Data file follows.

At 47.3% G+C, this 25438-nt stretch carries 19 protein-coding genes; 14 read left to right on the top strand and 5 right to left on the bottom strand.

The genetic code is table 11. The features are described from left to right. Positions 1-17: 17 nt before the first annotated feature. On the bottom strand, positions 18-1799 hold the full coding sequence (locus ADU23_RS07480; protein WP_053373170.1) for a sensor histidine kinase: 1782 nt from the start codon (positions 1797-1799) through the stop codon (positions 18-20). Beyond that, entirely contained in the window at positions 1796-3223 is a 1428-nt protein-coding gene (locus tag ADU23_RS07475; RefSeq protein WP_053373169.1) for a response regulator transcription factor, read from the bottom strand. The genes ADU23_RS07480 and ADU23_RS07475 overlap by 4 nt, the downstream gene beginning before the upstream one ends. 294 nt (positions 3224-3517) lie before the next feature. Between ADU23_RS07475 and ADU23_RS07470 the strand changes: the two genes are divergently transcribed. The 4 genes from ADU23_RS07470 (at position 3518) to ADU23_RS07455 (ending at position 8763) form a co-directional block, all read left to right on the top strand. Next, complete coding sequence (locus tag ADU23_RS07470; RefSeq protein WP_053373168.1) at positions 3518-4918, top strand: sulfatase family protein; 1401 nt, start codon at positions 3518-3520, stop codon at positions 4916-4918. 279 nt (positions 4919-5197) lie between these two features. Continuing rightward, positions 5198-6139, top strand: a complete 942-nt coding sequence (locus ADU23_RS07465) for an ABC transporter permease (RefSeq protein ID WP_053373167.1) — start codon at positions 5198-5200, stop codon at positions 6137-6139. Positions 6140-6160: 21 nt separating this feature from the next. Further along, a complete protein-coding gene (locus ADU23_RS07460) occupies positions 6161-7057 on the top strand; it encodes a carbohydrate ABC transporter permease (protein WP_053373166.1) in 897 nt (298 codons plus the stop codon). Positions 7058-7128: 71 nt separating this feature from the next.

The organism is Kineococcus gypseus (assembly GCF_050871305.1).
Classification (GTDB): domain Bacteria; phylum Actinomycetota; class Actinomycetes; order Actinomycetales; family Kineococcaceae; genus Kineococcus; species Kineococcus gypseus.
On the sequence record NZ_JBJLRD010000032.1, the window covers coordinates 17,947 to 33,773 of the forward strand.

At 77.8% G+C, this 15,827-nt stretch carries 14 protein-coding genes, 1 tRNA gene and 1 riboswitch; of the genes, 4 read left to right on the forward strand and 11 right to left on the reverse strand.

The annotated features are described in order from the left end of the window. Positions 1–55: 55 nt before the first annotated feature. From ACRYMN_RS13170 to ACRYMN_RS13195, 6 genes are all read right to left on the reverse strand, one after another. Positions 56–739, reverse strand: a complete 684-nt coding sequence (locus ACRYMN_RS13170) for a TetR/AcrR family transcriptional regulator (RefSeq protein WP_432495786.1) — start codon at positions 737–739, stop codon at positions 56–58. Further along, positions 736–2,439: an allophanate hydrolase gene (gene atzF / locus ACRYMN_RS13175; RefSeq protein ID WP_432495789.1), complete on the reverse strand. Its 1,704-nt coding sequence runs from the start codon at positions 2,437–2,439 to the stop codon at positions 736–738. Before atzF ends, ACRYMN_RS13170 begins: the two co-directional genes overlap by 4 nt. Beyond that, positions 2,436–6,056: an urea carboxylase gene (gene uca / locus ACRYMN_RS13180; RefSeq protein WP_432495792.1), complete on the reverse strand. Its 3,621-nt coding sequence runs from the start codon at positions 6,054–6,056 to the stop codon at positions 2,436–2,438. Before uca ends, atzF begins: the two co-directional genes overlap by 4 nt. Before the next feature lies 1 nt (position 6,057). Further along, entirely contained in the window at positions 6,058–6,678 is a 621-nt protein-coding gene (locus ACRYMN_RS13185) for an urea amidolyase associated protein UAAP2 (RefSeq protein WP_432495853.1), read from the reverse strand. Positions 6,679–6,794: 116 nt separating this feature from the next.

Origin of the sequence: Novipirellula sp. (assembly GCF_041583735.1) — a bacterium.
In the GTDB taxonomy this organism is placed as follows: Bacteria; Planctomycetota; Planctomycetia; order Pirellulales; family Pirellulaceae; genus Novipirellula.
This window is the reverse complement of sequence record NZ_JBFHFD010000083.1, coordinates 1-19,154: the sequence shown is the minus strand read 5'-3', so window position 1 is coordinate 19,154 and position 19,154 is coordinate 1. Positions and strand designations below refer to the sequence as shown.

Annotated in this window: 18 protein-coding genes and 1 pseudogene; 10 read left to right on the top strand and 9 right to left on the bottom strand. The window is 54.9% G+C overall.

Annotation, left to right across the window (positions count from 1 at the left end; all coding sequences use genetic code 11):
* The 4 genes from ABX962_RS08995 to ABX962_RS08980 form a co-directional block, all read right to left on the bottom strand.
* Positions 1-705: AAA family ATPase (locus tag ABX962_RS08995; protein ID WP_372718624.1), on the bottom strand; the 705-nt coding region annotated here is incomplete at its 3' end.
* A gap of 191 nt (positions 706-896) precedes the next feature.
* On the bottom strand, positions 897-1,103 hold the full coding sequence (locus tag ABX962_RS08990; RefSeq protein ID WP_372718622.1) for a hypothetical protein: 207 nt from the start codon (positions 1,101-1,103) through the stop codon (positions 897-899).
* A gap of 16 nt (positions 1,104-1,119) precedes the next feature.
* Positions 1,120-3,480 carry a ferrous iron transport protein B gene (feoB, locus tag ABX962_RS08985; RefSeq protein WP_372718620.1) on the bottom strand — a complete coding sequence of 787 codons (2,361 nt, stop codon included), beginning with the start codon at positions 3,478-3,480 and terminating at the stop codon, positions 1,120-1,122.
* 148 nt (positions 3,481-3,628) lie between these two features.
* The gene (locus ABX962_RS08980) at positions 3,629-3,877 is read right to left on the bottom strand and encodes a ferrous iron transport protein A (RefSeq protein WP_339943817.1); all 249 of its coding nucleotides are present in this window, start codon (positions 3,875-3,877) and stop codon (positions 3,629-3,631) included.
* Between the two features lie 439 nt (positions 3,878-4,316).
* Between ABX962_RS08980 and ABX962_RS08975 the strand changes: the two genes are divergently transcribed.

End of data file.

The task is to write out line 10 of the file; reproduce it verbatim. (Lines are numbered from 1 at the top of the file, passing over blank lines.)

This window is the reverse complement of sequence record NZ_JBFHFD010000083.1, coordinates 1-19,154: the sequence shown is the minus strand read 5'-3', so window position 1 is coordinate 19,154 and position 19,154 is coordinate 1. Positions and strand designations below refer to the sequence as shown.